“An opportunity that doesn’t align with your goals is a distraction, no matter how lucrative it is.”
I wrote that piece of advice down for my future self a few years back. I had taken advantage of a few “opportunities” only to be disappointed when they moved me sideways instead of toward my goals.
I love a good opportunity, but I have to have something in place to help decide whether it’s worth pursuing. Of course, surrounding yourself with smart people helps immensely, but I’ve found that these few questions are great to ask yourself and your team. Whether you’re starting a new social media strategy, an Adwords campaign, or a strategic partnership, these questions will help you evaluate each opportunity that comes your way.
Before pursuing a marketing opportunity, you should know two things: who is the exact target audience and are the channels you’re using to reach them the best for that particular audience.
Resist the temptation of saying “everybody” is your target audience. Create a target customer persona for the audience you’re going after. Look at your past marketing campaigns for any data that might help with the target audience. If you haven’t targeted this audience before, there is absolutely nothing wrong with experimenting. Just be sure to measure and evaluate whether they’re worth pursuing.
What are your goals for this marketing project? Make sure you clearly outline what a win looks like for the project and also what you’re willing to do to reach those goals.
In the days of Don Draper, all clients had to do was approve sketches and new ads. Today, effective marketing takes more involvement and resources from the client.
If your team is executing this campaign, make sure you know what resources it will take internally. If an outside marketing company is working on it your team won’t be tied up, so it just depends on your situation. Look at the timeline of the project and everything else you have going on, and decide whether to keep the project in-house or hire an outside company.
Now that you have your end goal in mind, how can you get even more out of it?
If you look at the pieces of the marketing campaign, you may find you can get even more out of your individual marketing assets. For example, if your goal is to write 3 e-books to use for educating prospects and building your email list, you two choices. You could simply write those e-books, or you could use your blog to write pieces of them and get people interested in the subjects while also stretching your content much further.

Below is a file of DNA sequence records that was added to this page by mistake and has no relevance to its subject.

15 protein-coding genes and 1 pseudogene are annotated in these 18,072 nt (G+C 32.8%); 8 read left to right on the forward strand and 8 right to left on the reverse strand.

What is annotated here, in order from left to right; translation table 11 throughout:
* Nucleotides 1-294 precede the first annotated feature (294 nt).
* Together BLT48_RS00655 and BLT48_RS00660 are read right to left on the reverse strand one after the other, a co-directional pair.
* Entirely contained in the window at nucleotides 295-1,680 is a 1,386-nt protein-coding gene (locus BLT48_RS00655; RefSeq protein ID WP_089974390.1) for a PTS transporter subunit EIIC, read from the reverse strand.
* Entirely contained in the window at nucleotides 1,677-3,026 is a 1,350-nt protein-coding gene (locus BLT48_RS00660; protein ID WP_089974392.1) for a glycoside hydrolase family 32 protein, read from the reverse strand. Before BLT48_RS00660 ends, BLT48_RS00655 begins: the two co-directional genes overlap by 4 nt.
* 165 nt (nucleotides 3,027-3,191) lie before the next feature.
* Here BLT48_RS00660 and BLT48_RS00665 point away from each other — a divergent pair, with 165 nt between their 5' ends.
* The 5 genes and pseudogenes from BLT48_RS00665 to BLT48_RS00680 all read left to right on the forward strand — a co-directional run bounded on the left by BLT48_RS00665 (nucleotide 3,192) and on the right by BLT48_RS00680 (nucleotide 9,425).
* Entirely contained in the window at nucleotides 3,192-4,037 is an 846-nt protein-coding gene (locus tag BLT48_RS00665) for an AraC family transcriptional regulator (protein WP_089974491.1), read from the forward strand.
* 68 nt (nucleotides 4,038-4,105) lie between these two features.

Find companies who have run similar marketing campaigns and do your homework. Research what their audience’s reaction was to the campaign, how much of an impact it had, and any mistakes they made that you should avoid. If they aren’t a competitor, it’s even worth giving them a call to ask them directly.
Your new marketing opportunity should complement your current marketing and even enhance it.
It should also fit well with the other stages in your marketing. For example, if you see that most of your marketing falls in the early stage and this is an early-stage opportunity, you may want to hold off until you balance it out with middle and late stage marketing.
Use these questions as a guide to quickly evaluate each new marketing opportunity. Your answers will tell you whether or not each opportunity that comes along is worth your time and investment.
Joel Widmer is the Founder & CEO of Fluxe Digital Marketing—a content marketing shop that helps smart businesses create, produce and promote their content through a unique one-on-one interview process. When he’s not working, Joel can be found trying new restaurants with his wife, son, and daughter.
Thanks for sharing these important questions to analyse before evaluating new marketing opportunities. Really interesting article!Reply